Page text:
The Volokh Conspiracy

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Supreme Court

SCOTUS Chooses California Over Pork Producers and Bacon Consumers (and Issues Four Other Opinions Too)

The Supreme Court issues five merits opinions, but there are still forty more waiting.


The Supreme Court issued opinions in five argued cases today, bringing the total number of merits decisions up to 18, with forty* more to go (unless some get mooted out).

The biggest decision of the day was National Pork Producers Council v. Ross, a Dormant Commerce Clause challenge to California's law barring in-state sale of animal products that fail to meet California's regulatory requirements. The pork producers argued this law unconstitutionally burdened interstate commerce and extraterritorialized California's regulatory preferences. A majority of the Supreme Court disagreed.

Justice Gorsuch wrote for the Court, but only one justice (Thomas) agreed with him in full. In fact, the Justices were quite splintered. See for yourself:

GORSUCH, J., announced the judgment of the Court, and delivered the opinion of the Court with respect to Parts I, II, III, IV–A, and V, in which THOMAS, SOTOMAYOR, KAGAN, and BARRETT, JJ., joined, an opinion with respect to Parts IV–B and IV–D, in which THOMAS and BARRETT, JJ., joined, and an opinion with respect to Part IV-C, in which THOMAS, SOTOMAYOR, and KAGAN, JJ., joined. SOTOMAYOR, J., filed an opinion concurring in part, in which KAGAN, J., joined. BARRETT, J., filed an opinion concurring in part. ROBERTS, C. J., filed an opinion concurring in part and dissenting in part, in which ALITO, KAVANAUGH, and JACKSON, JJ., joined. KAVANAUGH, J., filed an opinion concurring in part and dissenting in part.

There's quite a bit in there to unpack, but there are some important takeaways from the bottom-line result.

First, the opinion signals a narrowing of the Dormant Commerce Clause to an anti-discrimination rule, as opposed to a broader protection for the frictionless movement of goods and services across state lines.

Second, the opinion provides a bright green light for states to adopt environmental laws that regulate goods and services based upon how they are produced (e.g. their carbon intensity, etc.). California already leads the way with such laws, and this decision should make it more difficult for business groups to challenge such measures.

Third, the decision complicates the already questionable "Roberts Court is pro-business" narrative, by demonstrating (yet again) that when conservative jurisprudential commitments conflict with corporate interests, the former prevail. Combined with decisions such as Virginia Uranium v. WarrenNational Pork Producers shows that business groups cannot depend on conservative justices to support their challenges to state regulations.

National Pork Producers was one of five total decisions issued today. The other four were:

  • Santos-Zacaria v. Garland, in which a unanimous Court concluded that the exhaustion requirement in 8 U. S. C. §1252(d)(1) is not jurisdictional so a noncitizen who seeks to challenge an order of removal can proceed to federal court without first exhausting all administrative remedies. Justice Jackson wrote for the Court. Justice Alito concurred in the judgment joined by Justice Thomas.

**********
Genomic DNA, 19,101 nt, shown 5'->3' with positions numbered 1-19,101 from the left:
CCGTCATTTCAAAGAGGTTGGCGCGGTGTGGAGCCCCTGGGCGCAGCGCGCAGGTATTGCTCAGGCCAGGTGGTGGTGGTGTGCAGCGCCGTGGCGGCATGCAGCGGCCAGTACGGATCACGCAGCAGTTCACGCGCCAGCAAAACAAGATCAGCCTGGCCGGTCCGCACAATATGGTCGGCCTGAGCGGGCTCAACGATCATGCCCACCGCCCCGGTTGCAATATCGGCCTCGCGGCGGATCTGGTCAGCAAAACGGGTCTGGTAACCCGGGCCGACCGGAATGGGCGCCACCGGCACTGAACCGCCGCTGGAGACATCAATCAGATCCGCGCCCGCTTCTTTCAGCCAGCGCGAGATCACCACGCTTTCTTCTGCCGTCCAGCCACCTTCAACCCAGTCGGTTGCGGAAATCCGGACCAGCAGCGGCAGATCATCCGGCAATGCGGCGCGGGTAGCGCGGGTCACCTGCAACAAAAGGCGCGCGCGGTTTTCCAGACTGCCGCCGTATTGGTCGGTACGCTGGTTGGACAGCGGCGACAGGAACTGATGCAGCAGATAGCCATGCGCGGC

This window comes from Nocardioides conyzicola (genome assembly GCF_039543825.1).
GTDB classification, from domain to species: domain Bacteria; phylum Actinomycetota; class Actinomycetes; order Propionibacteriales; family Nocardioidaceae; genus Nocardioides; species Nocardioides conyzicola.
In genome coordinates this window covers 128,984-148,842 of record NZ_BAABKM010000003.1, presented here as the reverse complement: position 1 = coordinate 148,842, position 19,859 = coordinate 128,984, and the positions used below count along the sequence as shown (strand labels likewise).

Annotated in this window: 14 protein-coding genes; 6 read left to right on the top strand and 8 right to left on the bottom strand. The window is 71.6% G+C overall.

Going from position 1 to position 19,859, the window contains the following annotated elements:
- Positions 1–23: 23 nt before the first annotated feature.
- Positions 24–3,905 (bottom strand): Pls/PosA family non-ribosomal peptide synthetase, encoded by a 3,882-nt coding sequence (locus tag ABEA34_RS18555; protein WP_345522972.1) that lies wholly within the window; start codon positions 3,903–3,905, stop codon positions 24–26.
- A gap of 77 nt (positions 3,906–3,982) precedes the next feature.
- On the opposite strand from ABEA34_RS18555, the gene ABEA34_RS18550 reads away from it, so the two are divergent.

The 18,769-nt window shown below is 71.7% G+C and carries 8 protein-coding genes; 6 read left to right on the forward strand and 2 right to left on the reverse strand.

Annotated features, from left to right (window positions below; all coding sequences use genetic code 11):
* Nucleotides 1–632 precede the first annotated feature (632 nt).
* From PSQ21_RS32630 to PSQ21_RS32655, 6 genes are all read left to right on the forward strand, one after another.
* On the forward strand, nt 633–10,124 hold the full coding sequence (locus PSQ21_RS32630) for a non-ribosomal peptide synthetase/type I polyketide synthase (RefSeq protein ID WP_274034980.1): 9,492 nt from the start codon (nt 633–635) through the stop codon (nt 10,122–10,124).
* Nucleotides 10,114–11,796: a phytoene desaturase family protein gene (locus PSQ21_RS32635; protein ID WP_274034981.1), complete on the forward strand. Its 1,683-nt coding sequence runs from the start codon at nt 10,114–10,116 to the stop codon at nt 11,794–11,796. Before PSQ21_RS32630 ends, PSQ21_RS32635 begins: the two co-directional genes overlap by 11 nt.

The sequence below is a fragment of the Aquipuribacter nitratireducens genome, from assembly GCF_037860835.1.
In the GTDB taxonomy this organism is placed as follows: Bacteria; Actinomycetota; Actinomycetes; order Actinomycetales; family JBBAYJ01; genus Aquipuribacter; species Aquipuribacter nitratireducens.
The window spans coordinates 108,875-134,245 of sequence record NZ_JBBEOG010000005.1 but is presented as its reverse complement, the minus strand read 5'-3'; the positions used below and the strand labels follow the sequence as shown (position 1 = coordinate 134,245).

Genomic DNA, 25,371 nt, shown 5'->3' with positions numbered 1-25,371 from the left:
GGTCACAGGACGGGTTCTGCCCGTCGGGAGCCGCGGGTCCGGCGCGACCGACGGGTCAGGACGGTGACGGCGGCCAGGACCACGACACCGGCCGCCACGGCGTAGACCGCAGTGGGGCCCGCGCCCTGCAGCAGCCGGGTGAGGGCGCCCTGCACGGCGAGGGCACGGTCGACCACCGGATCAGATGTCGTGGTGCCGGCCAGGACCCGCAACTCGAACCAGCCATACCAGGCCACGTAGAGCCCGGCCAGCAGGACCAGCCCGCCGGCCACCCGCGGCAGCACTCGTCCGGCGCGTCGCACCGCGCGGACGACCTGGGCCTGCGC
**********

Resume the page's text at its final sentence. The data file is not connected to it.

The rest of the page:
• Financial Oversight and Management Board for Puerto Rico v. Centro de Periodismo Investigativo, in which an 8-1 Court concluded that Congress did not abrogate the Board's sovereign immunity. Justice Kagan wrote for the Court. Justice Thomas dissented.
  • Percoco v. United States, in which a unanimous Court concluded that a private citizen with influence over government decision-making cannot, on that basis, be convicted for "honest services" fraud. Justice Alito wrote for the Court. Justice Gorsuch concurred in the judgment, joined by Justice Thomas.
  • Ciminelli v. United States, in which a unanimous Court concluced that "potentially valuable economic information" of the sort "necessary to make discretionary economic decisions" is not the sort of traditional property interest that can support a conviction for wire fraud under federal law. Justice Thomas wrote for the Court. Justice Alito concurred.

It is worth noting that these last two opinions — Percoco and Ciminelli—continue the Court's recent trend of narrowing the applicability of federal laws used to prosecute political corruption.

With today's decisions, Justices Jackson, Kagan, and Gorsuch have tied Justice Kavanaugh's mark of three opinions for the Court this term. Justices Thomas and Alito each got out their first majorities of the term today, in addition to adding more to their counts of separate opinions. The only justice not to have authored an opinion for the Court in an argued case thus far is the Chief. Presumably this is because he is holding one or more big-ticket cases for himself.

Predictions are hard, especially about the future, but today's releases incline me to think that the Chief will have Sackett from the October sitting, and at least one of the affirmative action cases from November (unless his opinion does not command a majority). I am also inclined to think that Alito may have Brackeen. Of course, these predictions are worth no more than you paid for them.


*Note: The Court heard argument in sixty cases this term. The reason there will be no more than 58 opinions in argued cases is because one of those cases (In re Grand Jury) was DIGed (dismissed as improvidently granted), and SEC v. Cochran case was combined with Axon Enterprise v. FTC for decision.

[Note: I mistakenly wrote that Justice Barrett joined all of Justice Gorsuch's National Pork Producers opinion. She did not join Part IV-C, however. The error has been corrected.]